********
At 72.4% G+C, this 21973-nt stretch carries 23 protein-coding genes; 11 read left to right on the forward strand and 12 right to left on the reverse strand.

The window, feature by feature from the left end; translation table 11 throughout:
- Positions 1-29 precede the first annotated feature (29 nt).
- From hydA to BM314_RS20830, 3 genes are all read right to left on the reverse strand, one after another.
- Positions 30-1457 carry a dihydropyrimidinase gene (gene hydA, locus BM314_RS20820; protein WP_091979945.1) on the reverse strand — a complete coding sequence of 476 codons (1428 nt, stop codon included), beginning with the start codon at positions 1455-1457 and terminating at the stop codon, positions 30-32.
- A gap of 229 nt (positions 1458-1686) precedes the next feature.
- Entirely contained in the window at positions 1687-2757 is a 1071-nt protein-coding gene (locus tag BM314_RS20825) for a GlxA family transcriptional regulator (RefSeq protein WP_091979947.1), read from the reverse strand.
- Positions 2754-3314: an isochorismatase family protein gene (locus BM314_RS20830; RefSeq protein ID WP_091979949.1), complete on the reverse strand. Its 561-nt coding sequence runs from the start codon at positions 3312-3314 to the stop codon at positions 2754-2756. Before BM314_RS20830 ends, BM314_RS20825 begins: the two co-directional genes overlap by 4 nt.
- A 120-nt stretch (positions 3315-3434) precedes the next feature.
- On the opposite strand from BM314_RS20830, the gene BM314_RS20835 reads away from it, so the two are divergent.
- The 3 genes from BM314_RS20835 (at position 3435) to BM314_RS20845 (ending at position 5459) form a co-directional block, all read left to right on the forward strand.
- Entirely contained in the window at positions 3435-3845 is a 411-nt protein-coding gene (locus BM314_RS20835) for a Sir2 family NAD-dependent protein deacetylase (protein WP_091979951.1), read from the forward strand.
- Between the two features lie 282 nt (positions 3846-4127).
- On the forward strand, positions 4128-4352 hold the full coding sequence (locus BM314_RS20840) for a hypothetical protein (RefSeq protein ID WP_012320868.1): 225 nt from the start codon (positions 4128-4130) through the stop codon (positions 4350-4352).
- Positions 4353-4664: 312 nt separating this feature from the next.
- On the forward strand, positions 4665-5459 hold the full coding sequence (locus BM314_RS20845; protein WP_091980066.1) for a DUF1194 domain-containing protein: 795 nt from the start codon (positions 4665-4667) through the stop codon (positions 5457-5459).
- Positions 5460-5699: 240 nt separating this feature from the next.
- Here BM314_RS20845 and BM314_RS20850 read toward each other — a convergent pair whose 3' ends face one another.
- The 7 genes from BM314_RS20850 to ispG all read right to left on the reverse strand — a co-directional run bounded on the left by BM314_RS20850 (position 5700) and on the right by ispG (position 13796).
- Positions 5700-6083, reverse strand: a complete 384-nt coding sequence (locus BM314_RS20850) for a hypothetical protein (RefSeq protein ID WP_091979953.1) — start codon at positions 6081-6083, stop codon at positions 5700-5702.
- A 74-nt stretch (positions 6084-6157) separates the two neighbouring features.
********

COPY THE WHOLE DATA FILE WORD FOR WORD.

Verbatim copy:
At 72.4% G+C, this 21973-nt stretch carries 23 protein-coding genes; 11 read left to right on the forward strand and 12 right to left on the reverse strand.

The window, feature by feature from the left end; translation table 11 throughout:
- Positions 1-29 precede the first annotated feature (29 nt).
- From hydA to BM314_RS20830, 3 genes are all read right to left on the reverse strand, one after another.
- Positions 30-1457 carry a dihydropyrimidinase gene (gene hydA, locus BM314_RS20820; protein WP_091979945.1) on the reverse strand — a complete coding sequence of 476 codons (1428 nt, stop codon included), beginning with the start codon at positions 1455-1457 and terminating at the stop codon, positions 30-32.
- A gap of 229 nt (positions 1458-1686) precedes the next feature.
- Entirely contained in the window at positions 1687-2757 is a 1071-nt protein-coding gene (locus tag BM314_RS20825) for a GlxA family transcriptional regulator (RefSeq protein WP_091979947.1), read from the reverse strand.
- Positions 2754-3314: an isochorismatase family protein gene (locus BM314_RS20830; RefSeq protein ID WP_091979949.1), complete on the reverse strand. Its 561-nt coding sequence runs from the start codon at positions 3312-3314 to the stop codon at positions 2754-2756. Before BM314_RS20830 ends, BM314_RS20825 begins: the two co-directional genes overlap by 4 nt.
- A 120-nt stretch (positions 3315-3434) precedes the next feature.
- On the opposite strand from BM314_RS20830, the gene BM314_RS20835 reads away from it, so the two are divergent.
- The 3 genes from BM314_RS20835 (at position 3435) to BM314_RS20845 (ending at position 5459) form a co-directional block, all read left to right on the forward strand.
- Entirely contained in the window at positions 3435-3845 is a 411-nt protein-coding gene (locus BM314_RS20835) for a Sir2 family NAD-dependent protein deacetylase (protein WP_091979951.1), read from the forward strand.
- Between the two features lie 282 nt (positions 3846-4127).
- On the forward strand, positions 4128-4352 hold the full coding sequence (locus BM314_RS20840) for a hypothetical protein (RefSeq protein ID WP_012320868.1): 225 nt from the start codon (positions 4128-4130) through the stop codon (positions 4350-4352).
- Positions 4353-4664: 312 nt separating this feature from the next.
- On the forward strand, positions 4665-5459 hold the full coding sequence (locus BM314_RS20845; protein WP_091980066.1) for a DUF1194 domain-containing protein: 795 nt from the start codon (positions 4665-4667) through the stop codon (positions 5457-5459).
- Positions 5460-5699: 240 nt separating this feature from the next.
- Here BM314_RS20845 and BM314_RS20850 read toward each other — a convergent pair whose 3' ends face one another.
- The 7 genes from BM314_RS20850 to ispG all read right to left on the reverse strand — a co-directional run bounded on the left by BM314_RS20850 (position 5700) and on the right by ispG (position 13796).
- Positions 5700-6083, reverse strand: a complete 384-nt coding sequence (locus BM314_RS20850) for a hypothetical protein (RefSeq protein ID WP_091979953.1) — start codon at positions 6081-6083, stop codon at positions 5700-5702.
- A 74-nt stretch (positions 6084-6157) separates the two neighbouring features.